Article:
Examples of Exempt Purchases Made by Electricians When Performing Services for Entities Qualifying for Sales Tax Exemptions Under G.L. 64H, Section 6 (r) and/or Section 6 (s)

  1. An electrician is hired to wire various manufacturing machinery located at a company’s manufacturing plant. The company provides the electrician with a validly executed, properly completed exempt use certificate (Form ST-12) for the electrician to purchase materials that are needed to perform the services. The electrician may present the Form ST-12 to the vendor(s) in order to avoid being charged sales tax.
  2. The same company hires the electrician to replace wiring and lighting fixtures in its accounting office adjacent to its manufacturing area. Once again, the company provides the electrician with a validly executed, properly completed exempt use certificate (Form ST-12) for the electrician to purchase materials that are needed to perform the services.
    In this instance, if the electrician presented the Form ST-12 to the vendor(s) in order to avoid being charged sales tax, the electrician would have to prove on audit that the materials purchased were used in an exempt manner. If it was determined that the material didn’t qualify for the exemption (because the accounting office isn't part of the exempt manufacturing area, for example), the electrician would be liable for the tax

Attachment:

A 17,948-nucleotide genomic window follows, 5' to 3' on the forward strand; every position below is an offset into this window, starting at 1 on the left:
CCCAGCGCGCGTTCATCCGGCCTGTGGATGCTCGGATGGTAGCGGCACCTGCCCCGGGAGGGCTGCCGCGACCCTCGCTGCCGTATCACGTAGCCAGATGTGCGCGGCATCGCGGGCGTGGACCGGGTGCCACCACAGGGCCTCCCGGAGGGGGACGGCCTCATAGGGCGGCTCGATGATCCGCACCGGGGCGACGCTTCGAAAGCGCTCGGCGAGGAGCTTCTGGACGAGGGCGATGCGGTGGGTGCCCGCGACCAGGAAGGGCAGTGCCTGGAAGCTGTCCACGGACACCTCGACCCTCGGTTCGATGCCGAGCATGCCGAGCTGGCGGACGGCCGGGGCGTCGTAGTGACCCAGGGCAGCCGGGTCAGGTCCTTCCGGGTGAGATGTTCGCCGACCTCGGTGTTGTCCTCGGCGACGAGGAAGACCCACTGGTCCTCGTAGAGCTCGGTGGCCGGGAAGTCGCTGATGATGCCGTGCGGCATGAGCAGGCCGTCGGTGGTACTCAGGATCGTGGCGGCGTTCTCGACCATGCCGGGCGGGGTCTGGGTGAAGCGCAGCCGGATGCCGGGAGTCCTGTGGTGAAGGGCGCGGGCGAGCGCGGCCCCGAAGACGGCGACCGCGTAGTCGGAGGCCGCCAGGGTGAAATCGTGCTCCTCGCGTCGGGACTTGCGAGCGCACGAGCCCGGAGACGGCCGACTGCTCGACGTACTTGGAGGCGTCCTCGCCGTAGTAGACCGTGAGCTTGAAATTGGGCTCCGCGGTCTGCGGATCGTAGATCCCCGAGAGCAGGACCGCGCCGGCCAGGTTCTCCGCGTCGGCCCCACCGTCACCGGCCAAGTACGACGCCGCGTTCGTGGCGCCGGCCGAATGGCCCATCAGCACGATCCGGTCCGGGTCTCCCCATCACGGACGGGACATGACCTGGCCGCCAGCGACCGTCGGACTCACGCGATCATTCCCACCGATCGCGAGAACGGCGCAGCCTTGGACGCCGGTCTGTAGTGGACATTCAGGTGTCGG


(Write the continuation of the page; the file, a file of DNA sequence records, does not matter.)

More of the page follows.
3. A research and development corporation awards a contract to an electrician to perform electrical work that will connect all of its laboratory equipment to its electrical service. The corporation provides the electrician with a validly executed, properly completed exempt use certificate (Form ST-12) for the electrician to purchase the material required to complete the work. The electrician may present the Form ST-12 to the vendor(s) in order to avoid being charged sales tax.

Certificates Needed to Claim Exemption